It might, but often, a funny thing happens. Often, you forget about it. And often, you find that the new car wasn’t a need at all.

                                          The impulse faded. And you just saved yourself a ton of money.

                                          3. Live smaller than you can afford

                                          You finally get that big raise. And you want to celebrate – and why not?

                                          You’ve been looking forward to this forever. And after all, it was all due to your hard work.

                                          That’s fine, splurge a little. However, make it a one-time deal and be done.

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                                          Don’t get caught in the trap that just because you’re now making more money, you should spend more.

                                          Too often, people get more money and feel like they that gives them the means to buy a bigger house, a bigger car… you know the drill. Resist.

                                          The fact is that living smaller than what you can afford is one of the fastest ways to build savings.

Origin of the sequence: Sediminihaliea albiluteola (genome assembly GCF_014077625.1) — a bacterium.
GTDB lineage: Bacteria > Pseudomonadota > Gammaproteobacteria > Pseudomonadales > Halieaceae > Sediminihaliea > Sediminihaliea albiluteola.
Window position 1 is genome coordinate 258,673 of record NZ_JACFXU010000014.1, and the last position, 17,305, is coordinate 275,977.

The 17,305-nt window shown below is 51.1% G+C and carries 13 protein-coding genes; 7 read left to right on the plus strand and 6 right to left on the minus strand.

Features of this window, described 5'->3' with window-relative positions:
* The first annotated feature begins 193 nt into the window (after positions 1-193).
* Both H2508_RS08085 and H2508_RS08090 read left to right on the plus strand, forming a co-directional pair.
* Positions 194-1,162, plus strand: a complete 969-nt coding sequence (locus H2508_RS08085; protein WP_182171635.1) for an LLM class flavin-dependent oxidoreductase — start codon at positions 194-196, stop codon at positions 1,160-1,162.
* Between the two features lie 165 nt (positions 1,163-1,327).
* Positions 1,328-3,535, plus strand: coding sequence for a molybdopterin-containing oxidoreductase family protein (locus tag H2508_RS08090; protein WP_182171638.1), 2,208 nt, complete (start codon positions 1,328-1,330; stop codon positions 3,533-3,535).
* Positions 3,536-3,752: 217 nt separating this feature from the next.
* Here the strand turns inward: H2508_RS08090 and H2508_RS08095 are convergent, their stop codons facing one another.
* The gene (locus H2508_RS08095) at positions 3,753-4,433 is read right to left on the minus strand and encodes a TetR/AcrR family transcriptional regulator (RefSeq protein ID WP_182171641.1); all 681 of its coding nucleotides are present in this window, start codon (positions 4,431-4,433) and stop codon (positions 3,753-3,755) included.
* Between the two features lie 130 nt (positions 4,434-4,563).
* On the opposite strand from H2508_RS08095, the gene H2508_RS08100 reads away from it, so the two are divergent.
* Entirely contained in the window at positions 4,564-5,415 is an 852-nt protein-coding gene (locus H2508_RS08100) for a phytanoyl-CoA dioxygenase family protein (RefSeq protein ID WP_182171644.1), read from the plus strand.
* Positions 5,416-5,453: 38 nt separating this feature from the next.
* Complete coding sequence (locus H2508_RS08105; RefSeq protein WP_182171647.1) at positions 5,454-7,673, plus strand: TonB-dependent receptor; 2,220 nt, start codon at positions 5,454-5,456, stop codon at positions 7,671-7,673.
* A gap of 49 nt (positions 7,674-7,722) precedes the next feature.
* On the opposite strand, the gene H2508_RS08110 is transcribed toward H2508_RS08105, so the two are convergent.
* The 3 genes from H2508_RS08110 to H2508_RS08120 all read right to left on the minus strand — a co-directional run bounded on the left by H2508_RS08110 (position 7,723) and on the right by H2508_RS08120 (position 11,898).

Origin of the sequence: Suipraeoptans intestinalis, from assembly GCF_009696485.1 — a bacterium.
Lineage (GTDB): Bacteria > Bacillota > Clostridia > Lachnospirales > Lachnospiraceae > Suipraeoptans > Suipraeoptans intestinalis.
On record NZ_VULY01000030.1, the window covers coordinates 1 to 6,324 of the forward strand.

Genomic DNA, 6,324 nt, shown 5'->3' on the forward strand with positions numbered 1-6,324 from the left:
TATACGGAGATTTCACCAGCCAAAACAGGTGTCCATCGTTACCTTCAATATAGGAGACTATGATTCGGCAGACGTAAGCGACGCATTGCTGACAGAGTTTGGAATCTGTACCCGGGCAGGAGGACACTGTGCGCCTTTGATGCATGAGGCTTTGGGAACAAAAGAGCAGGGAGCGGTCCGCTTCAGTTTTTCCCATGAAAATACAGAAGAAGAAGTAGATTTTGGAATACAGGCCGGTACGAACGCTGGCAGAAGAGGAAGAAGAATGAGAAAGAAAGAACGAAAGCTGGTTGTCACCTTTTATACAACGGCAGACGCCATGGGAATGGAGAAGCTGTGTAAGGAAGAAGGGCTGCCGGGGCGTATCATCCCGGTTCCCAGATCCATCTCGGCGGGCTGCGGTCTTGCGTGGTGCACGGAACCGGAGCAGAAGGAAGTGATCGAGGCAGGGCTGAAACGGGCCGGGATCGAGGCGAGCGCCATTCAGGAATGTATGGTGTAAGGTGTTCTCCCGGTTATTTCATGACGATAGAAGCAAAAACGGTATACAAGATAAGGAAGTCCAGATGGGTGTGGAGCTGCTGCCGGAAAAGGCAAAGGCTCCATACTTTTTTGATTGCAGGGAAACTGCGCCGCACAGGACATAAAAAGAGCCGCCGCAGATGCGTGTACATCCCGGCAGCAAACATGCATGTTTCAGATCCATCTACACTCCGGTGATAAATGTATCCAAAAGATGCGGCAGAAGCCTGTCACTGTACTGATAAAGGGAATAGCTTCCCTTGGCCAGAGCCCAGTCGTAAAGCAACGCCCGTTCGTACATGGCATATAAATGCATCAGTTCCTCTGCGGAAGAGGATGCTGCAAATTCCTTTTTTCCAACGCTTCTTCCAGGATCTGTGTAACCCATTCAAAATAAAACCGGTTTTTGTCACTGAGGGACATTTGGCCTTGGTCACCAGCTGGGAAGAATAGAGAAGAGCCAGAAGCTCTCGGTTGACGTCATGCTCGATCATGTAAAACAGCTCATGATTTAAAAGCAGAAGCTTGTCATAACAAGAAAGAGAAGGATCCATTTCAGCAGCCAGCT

But if you constantly upgrade as you begin to make more, then you’ll never get ahead. You’ll just build up more debt along the way and have just as little wiggle room as before.

                                          4. Practice smart grocery shopping

                                          Food… it’s one of the biggest portions of any budget. And if you’re not careful, it can be one of the biggest drains on your wallet.

                                          But luckily, there are a few things you can do to ensure that you stay smart with your money when buying groceries.

                                          Create a grocery budget

                                          Set a strict weekly grocery budget. When you know how much you can spend on groceries, you can then plan your weekly menu around it.

                                          Once you know what all you need, you can go shopping and keep a running tally as you shop to ensure you’re on track.

                                          I tend to do this in my head, rounding for each item. However, writing it down as you go would probably work best for most people.